Monday, March 11, 2013

Redating Lewis's Conversion to Theism?

Perhaps the most famous words in Lewis's Surprised by Joy are these:

"You must picture me alone in that room at Magdalen, night after night, feeling, whenever my mind lifted even for a second from my work, the steady, unrelenting approach of Him whom I so earnestly desired not to meet. That which I greatly feared had at last come upon me. In the Trinity Term of 1929 I gave in, and admitted that God was God, and knelt and prayed: perhaps, that night, the most dejected and reluctant convert in all England" (Surprised By Joy, ch. 14, p. 266).

Alastair McGrath thinks that Lewis may have wrongly recollected his conversion to theism as Trinity Term of 1929. But I think the objections Forster presents here have to be taken seriously.

HT: Steve Hays

Missing link now supplied.


Dr. Evangelicus said...

Which objections?

Victor Reppert said...

There are several problems with this. A conversion does not always translate into speech and action immediately. Even when Lewis identifies changes that followed his conversion, he doesn’t say they happened right away. Such a gap may be particularly likely to be present in this particular conversion. Most important, this was an intellectual conversion. He changed from believing in the pantheistic god of English Hegelianism to the transcendent god of Berkeley (a figure he identifies in Surprised by Joy as representing the view he changed to and the reasons for it) but not yet to the revealed God of the scriptures or the history-changing God of G.K. Chesterton or the heart-transforming God of George MacDonald.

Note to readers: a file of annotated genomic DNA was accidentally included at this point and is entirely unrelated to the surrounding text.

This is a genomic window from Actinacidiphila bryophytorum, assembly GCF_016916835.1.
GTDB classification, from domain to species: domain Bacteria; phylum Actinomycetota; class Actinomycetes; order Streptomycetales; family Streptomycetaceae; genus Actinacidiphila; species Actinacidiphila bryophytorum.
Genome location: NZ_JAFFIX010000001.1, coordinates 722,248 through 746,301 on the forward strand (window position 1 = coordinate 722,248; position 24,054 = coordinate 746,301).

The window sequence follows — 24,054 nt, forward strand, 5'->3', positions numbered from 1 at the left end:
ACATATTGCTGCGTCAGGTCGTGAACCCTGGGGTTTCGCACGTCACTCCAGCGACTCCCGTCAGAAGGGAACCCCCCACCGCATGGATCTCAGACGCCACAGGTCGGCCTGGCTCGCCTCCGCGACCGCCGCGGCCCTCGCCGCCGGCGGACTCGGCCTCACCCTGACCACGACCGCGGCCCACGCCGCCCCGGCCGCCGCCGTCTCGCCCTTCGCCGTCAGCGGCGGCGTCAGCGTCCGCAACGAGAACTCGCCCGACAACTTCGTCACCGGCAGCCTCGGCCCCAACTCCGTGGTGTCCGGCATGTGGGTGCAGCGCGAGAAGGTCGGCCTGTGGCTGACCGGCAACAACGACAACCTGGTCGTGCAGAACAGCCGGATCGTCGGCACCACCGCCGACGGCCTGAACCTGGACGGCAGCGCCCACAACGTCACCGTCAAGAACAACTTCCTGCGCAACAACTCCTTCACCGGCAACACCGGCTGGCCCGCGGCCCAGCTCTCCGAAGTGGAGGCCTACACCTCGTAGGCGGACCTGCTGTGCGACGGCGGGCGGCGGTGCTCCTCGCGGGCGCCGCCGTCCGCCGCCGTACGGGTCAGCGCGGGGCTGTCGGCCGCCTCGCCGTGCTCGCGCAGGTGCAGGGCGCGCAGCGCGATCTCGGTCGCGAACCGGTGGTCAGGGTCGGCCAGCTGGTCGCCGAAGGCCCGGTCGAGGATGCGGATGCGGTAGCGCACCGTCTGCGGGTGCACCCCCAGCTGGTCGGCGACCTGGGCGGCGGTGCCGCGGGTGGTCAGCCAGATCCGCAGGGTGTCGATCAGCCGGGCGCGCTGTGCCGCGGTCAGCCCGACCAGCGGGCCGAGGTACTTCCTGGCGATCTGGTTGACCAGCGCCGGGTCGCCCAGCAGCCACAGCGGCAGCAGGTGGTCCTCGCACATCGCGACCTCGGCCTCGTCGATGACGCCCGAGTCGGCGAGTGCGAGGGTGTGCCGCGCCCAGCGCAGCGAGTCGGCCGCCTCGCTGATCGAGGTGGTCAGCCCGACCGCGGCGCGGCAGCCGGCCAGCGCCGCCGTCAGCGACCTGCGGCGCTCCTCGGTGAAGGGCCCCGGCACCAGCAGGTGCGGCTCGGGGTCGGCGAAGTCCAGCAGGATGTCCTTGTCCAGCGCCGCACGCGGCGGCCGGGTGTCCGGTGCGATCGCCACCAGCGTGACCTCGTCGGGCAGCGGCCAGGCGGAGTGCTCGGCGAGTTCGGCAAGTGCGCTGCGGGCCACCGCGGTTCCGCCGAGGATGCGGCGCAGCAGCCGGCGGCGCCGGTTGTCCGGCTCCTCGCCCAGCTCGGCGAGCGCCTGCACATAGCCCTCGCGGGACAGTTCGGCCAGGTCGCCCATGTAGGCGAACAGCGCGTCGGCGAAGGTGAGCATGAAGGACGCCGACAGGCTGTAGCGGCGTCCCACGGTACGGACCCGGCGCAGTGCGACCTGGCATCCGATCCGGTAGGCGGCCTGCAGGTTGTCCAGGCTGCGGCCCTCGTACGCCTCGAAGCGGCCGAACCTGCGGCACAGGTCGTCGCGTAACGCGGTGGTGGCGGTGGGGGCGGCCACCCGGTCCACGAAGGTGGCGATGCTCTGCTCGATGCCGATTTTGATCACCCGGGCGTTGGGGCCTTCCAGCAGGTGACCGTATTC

Also, he writes in Surprised by Joy that he was relationally estranged from his father and ashamed to admit to his friends and academic colleagues the truth about his selfish life; this may have slowed the process of communication. Plus, we know that in general the pre-conversion C.S. Lewis was (how shall we put this delicately?) a man who knew how to compartmentalize his emotions. Moreover, I bieleve (under correction from McGrath or any other scholars who know this better than I do) that we do not have reliable information about the dates of Lewis’ progress from theism to Christianity. Who is to say the conversion he was beginning to experience in 1930 wasn’t this latter conversion? That would make sense of the evidence.

Victor Reppert said...

That is quoted from the essay.

Kathen said...

What essay? Is it online?